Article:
But like, what was The Circle actually trying to say? Were they supportive or transparent or is technology bad? Why did Emma Watson have five computer screens in front of her at one point in time? Also, logistically, that whole total transparency didn't make sense. It turned off for three minutes for her to go to the bathroom and that was seemingly the only time. So was Emma Watson just wildly broadcasting herself naked when she showered/changed clothes?? Anyway, this movie was as bad as everyone said it was.
The next movie I watched for this round-up was The Way He Looks and ohmygod it's the cute, heart-warming LGBT movie I've been looking for.
It's about a blind boy named Leo who has an overprotective mother and desperately wants to feel like he has every opportunity to live his own life. A new boy comes to school and they become fast friends. In the beginning of the movie, Leo's friend Gi bemoans the fact that they don't have grand adventures and romantic loves. Well, I'm not gonna spoil things for you, but by the end of the movie, Leo might have some adventures and some grand love.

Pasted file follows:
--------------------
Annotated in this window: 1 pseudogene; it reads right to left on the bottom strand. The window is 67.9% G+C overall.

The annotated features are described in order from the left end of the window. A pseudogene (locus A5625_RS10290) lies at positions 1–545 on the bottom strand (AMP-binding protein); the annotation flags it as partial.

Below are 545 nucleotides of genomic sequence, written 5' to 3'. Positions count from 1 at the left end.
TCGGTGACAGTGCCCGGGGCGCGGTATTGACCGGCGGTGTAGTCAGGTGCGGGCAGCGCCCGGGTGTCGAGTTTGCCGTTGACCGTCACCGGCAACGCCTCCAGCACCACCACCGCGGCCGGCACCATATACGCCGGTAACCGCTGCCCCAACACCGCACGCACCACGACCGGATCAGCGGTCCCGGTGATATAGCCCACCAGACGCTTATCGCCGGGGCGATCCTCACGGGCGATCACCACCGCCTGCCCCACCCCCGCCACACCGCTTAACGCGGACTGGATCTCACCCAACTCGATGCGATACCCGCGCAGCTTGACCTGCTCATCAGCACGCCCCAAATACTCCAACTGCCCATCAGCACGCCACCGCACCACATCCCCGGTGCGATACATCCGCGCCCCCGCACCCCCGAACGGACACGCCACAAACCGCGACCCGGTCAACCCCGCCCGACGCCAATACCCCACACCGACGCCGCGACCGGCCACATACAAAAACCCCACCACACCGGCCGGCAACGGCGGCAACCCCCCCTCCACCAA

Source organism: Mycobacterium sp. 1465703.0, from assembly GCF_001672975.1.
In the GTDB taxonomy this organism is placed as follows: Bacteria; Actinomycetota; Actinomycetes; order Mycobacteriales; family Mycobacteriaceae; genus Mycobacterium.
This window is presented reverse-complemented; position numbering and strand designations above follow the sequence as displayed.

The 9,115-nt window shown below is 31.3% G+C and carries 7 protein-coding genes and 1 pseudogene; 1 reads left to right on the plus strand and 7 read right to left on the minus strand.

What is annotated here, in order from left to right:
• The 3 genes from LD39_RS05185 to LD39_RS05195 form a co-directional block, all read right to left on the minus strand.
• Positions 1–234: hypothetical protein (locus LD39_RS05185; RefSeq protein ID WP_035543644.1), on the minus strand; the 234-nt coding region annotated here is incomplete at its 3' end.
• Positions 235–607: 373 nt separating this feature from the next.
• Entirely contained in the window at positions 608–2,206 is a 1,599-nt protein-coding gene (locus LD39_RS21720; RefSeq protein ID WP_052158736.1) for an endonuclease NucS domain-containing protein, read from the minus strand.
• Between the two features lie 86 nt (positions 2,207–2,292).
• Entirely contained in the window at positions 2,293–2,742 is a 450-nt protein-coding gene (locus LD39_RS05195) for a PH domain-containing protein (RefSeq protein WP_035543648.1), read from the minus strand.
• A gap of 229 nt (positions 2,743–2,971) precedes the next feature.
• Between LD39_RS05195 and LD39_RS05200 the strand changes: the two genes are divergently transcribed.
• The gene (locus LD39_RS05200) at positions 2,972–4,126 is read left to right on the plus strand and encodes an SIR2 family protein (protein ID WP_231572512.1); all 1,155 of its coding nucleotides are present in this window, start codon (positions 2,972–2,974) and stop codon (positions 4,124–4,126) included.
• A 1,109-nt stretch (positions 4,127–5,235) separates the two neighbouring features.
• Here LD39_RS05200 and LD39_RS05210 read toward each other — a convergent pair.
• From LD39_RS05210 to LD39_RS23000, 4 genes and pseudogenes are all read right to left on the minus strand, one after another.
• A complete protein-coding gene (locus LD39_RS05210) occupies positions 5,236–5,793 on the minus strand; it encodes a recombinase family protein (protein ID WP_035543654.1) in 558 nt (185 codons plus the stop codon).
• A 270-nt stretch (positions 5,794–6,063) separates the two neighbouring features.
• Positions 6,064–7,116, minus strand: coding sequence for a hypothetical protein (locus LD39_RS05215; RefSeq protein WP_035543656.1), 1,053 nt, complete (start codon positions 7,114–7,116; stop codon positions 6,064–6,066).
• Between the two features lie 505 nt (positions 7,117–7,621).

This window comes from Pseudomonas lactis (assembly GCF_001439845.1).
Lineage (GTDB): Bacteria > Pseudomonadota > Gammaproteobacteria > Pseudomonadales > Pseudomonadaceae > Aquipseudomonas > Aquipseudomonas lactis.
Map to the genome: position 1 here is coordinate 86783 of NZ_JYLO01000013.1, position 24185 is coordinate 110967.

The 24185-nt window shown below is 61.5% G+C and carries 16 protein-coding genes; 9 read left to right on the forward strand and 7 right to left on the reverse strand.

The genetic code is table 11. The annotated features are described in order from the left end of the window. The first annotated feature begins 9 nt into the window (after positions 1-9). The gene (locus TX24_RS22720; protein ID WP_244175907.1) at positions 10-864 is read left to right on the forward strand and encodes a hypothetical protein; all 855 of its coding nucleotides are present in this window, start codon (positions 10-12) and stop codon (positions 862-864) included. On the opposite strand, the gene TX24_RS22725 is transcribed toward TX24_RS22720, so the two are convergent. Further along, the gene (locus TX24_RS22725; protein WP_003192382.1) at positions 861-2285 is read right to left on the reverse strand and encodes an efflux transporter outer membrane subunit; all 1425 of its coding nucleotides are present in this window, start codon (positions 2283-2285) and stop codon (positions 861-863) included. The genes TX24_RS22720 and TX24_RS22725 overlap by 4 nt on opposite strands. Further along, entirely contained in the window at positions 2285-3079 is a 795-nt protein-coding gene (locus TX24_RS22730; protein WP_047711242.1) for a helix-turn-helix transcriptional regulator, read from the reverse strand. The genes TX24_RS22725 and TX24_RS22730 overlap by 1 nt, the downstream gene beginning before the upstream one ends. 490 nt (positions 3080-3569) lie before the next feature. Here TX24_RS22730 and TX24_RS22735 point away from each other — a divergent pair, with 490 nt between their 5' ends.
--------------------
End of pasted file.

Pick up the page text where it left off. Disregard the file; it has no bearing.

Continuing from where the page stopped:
Last movie was Maze Runner: The Death Cure. Listen, I'm not even sure I knew what was going on at any point in the movie. I saw the other two movies when they were in theatres, and I remember the first one was pretty good for a dystopian teen flick. However, I still don't even know why they were running in the maze to begin with. I just read all three Wikipedia articles for the movies and there's still no good reason why they had to run in a maze.
About midway through this movie it dawned on me that we're probably never going to get the final movie in the Divergent franchise and it's wild to me that we've all just let that slip from our minds. Like how badly did the second and third movies do that they didn't feel it warranted an ending? I mean, did Maze Runner really do that much better? At least Divergent made sense.